Landscaping Versus Parking near Hot Springs Trailhead
So Far, Plants and Rocks Are Winning Against Santa Barbara County
The tussle over parking between the hiking public and Montecito homeowners living near Hot Springs trail has been heating up these past couple of months. The trailhead sits along the foothills at East Mountain Road, leading up past homes into the Santa Ynez Mountains.
When the natural hot springs reopened to the public in 2018 after the Thomas Fire, hikers began arriving in increasing numbers, parking their cars helter-skelter in lines extending down Riven Rock Road. “Hot springs are very popular destinations all over the world,” observed Ashlee Mayfield, president of the Montecito Trails Association, explaining the newfound popularity of the trail. Word had gotten out that the springs were back after the water company that is entitled to half the water, and had used it all under what appears to have been a gentleman’s agreement dating to the 1900s, was required to relinquish 50 percent in 2018.
County public safety officials began to worry that the parking chaos would lead to traffic problems. One road-clearing solution was to paint lane lines along Riven Rock Road, a narrow two-lane road that “T”s into East Mountain Drive near the trailhead, to define clearly where parking was allowed.
But this resulted in the loss of 50 parking spots, the county states in its legal papers. Hikers responded by parking closer to the creek and anywhere else they could fit a vehicle. Homeowners, according to the county, then began putting “yellow tape, rocks, signs, and other things” along the road, blocking areas of the right of way to discourage the haphazard parking.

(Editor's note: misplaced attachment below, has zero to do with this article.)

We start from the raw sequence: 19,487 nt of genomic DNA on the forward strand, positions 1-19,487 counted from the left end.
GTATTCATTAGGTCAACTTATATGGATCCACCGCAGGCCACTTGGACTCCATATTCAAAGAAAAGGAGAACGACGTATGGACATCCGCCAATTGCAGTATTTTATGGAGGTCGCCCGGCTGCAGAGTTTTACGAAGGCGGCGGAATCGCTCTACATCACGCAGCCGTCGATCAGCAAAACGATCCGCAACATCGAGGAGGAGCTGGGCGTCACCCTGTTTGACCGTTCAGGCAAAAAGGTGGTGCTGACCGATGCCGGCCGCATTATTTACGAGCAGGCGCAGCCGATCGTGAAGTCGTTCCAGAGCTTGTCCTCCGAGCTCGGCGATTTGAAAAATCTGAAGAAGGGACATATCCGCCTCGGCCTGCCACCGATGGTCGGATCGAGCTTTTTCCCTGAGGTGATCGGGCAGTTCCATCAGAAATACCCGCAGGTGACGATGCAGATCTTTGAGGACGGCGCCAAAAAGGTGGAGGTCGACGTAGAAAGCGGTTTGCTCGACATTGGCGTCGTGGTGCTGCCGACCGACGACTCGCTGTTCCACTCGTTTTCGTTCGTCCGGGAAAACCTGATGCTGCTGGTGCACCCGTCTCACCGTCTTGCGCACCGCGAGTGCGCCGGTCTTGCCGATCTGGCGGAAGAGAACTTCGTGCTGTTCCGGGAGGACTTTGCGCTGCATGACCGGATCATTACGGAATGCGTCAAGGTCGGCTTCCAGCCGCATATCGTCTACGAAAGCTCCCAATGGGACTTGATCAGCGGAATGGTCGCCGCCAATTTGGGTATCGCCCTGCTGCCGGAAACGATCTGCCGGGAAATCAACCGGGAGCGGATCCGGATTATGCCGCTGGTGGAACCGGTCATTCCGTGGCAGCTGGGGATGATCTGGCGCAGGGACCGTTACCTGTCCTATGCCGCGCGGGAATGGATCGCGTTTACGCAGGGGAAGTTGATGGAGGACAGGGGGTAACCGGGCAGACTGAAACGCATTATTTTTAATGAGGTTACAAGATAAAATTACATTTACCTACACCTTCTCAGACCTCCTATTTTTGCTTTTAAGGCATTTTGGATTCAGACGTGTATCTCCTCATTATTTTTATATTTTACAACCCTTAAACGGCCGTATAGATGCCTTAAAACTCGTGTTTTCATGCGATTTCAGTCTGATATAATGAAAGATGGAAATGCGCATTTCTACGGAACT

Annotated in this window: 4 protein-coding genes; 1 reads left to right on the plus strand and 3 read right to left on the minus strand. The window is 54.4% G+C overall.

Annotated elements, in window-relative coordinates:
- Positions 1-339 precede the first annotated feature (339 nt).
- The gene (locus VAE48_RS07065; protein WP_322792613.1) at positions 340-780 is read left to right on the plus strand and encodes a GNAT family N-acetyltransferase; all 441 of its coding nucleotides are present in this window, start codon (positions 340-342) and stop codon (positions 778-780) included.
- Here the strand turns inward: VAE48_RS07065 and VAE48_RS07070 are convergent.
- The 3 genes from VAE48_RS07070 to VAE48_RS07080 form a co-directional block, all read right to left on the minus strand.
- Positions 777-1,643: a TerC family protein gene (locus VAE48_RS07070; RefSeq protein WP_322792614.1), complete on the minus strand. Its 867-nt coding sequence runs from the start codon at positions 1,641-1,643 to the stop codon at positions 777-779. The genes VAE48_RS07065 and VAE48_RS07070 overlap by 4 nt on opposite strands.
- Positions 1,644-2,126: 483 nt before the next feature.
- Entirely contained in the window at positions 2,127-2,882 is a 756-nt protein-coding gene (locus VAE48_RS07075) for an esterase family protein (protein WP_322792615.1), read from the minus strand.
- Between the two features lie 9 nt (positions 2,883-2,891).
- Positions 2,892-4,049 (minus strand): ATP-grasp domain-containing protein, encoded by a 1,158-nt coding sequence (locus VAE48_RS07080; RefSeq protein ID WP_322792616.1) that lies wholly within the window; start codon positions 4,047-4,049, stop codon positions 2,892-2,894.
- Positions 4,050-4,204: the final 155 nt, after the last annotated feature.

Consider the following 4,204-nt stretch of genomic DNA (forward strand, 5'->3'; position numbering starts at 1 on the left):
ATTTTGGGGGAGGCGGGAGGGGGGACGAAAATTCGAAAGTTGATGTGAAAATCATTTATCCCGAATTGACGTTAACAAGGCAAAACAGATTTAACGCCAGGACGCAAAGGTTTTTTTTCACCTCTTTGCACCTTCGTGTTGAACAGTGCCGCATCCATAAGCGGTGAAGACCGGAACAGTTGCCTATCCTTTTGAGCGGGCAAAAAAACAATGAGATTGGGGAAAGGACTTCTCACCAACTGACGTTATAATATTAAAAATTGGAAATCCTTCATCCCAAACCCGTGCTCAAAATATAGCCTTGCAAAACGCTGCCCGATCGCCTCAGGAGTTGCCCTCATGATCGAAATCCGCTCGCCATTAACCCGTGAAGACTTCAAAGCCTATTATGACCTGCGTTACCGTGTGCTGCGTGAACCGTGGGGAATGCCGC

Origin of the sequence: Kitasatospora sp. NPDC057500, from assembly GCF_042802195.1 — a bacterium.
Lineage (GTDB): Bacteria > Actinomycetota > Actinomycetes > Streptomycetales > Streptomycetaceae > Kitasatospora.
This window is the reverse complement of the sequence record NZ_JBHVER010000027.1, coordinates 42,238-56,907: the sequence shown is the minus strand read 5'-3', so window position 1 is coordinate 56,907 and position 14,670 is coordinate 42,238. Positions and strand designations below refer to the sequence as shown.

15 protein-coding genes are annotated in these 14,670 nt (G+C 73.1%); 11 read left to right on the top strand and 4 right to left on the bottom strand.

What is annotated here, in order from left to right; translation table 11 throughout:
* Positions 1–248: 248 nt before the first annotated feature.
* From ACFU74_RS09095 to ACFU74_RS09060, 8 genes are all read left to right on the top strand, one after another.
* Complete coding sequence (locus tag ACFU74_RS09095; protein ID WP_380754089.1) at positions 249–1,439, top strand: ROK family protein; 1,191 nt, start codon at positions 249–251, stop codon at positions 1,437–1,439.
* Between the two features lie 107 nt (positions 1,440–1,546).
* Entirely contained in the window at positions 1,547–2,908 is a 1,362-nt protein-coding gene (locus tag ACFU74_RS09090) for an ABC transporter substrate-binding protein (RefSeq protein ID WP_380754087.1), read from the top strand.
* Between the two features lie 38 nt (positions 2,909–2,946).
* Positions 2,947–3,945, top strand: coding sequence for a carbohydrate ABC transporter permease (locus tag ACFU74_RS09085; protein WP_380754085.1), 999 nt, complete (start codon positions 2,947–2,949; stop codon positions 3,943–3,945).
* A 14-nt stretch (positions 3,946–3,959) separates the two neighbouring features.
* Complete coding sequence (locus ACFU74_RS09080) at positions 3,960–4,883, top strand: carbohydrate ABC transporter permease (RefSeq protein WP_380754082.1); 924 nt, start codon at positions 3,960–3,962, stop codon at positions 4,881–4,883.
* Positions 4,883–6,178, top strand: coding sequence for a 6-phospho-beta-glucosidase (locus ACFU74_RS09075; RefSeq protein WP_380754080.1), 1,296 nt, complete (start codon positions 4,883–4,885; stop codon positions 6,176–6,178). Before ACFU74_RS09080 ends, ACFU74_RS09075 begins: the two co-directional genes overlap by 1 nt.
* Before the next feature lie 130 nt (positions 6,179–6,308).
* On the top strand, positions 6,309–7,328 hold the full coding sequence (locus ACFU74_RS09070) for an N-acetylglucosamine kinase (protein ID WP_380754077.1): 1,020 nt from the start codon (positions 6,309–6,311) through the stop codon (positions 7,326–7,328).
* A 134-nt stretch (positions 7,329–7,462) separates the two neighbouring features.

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After a right-of-way survey, the county held a neighborhood meeting in October 2021 to explain the goal was to remove encroachments and restore five to six parking spaces to both the east and west of the trailhead. According to a declaration filed by the first attorney for the petitioners, Joe Cole (a former publisher of the Independent), an agreement was reached between the county and the residents that the county would hold off on the work until after Montecito Fire’s new evacuation study came out in May. This would also give time to find other parking slots. A public-private partnership had identified three or four spots and funded a civil engineer and architect to design the proposal.
Instead, the county sent letters in February 2022 to the owners of three properties advising them that their landscaping, rocks, irrigation, and “no parking” signs were to be removed. The county gave the owners two months to comply, indicating county crews would otherwise do the work. It’s that work that is under a temporary restraining order by the court.
While both sides seem to want to replace the lost parking, the underlying lawsuit asks whether an environmental review isn’t first required before the county can reclaim its right of way and put parking there. Regarding the congestion issue, the homeowners state the county told them 62 new parking spaces would be created near the trailhead. This would lead to 124 more hikers in the hills at any one time and potentially more than 1,000 weekly, they estimate.
This has homeowners most worried, given the many fires in Montecito of recent memory. They claim this would impact the environment, especially the sensitive areas along the creek; increase the trash being left behind; and, should a wildfire erupt, impede outbound evacuation and inbound fire engines along a route that the Montecito Fire department is already concerned might not even be able to evacuate current residents safely.
On May 6, the parties will be back in Judge Donna Geck’s courtroom to give their reasons for whether or not the reclaiming of the right of way should proceed.
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